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How to get the things you want

My favorite motivational speaker is Zig Ziglar. I attended numerous motivational conferences in which he was one of the speakers. Even though I knew most of what he would say before he said it, I still listened to every word. Years ago I bought his three volume tape (cassette!) series on goal setting and followed it religiously. Most of the books he wrote are in my library. One of the many things he said that is locked in my memory bank is “You can have anything in life you want if you just help enough other people get what they want.”

Rabbi Daniel Lapin says the same thing in his excellent book Thou Shall Prosper: Ten Commandments for Making Money  He writes, “Befriend many people who are a rung or two above and below your financial level, then find ways to help them achieve their desires. You will have discovered the secret of Partnership Power.”

Both of these men want people to understand that when we genuinely serve others and help them achieve their desires, our own needs will be met. The other afternoon a lady called asking questions about auctions. They are moving out of state and need to sell many of their household goods. She asked a lot of good questions and admitted that she would be calling other auctioneers. She confessed to being very stressed as this was the first time she had ever thought about having an auction and she knew very little about how they worked.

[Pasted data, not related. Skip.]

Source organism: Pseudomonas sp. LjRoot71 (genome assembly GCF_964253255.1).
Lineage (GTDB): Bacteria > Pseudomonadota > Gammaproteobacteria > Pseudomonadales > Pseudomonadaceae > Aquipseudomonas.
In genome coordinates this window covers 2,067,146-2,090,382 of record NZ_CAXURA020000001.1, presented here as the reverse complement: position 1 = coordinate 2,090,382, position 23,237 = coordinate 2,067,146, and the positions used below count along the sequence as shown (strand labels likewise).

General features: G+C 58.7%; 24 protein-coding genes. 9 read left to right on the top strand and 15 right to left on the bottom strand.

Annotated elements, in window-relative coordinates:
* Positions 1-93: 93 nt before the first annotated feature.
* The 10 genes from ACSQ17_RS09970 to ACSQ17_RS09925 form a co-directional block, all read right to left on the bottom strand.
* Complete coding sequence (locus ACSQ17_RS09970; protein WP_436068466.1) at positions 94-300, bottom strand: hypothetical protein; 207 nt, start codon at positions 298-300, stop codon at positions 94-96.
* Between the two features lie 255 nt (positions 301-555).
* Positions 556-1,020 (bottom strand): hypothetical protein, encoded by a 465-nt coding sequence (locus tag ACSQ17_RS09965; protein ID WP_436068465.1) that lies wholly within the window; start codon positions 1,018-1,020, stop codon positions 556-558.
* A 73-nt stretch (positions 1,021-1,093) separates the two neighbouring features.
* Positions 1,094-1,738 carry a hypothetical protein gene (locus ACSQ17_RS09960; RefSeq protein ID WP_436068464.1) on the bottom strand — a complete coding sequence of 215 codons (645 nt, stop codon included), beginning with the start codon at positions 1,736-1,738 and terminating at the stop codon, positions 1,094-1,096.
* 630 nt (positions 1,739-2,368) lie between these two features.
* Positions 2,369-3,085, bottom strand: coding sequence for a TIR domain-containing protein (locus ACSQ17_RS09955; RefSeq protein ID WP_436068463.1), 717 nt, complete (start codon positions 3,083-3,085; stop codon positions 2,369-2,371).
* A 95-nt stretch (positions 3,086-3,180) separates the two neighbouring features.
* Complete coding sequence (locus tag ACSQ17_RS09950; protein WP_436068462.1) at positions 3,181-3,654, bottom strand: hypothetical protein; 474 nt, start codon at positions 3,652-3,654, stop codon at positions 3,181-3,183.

Although she was wanting details about how I conduct my auction business what she was really wanting was to reduce the stress she was feeling about having the auction. She is not any different from many of the people who call me about doing an auction for them. One lady, after I explained the process to her and she signed the contract for me to do her auction, breathed a sigh of relief. As her shoulders dropped she said that she felt a huge weight was removed as she didn’t feel stressed any more about having an auction.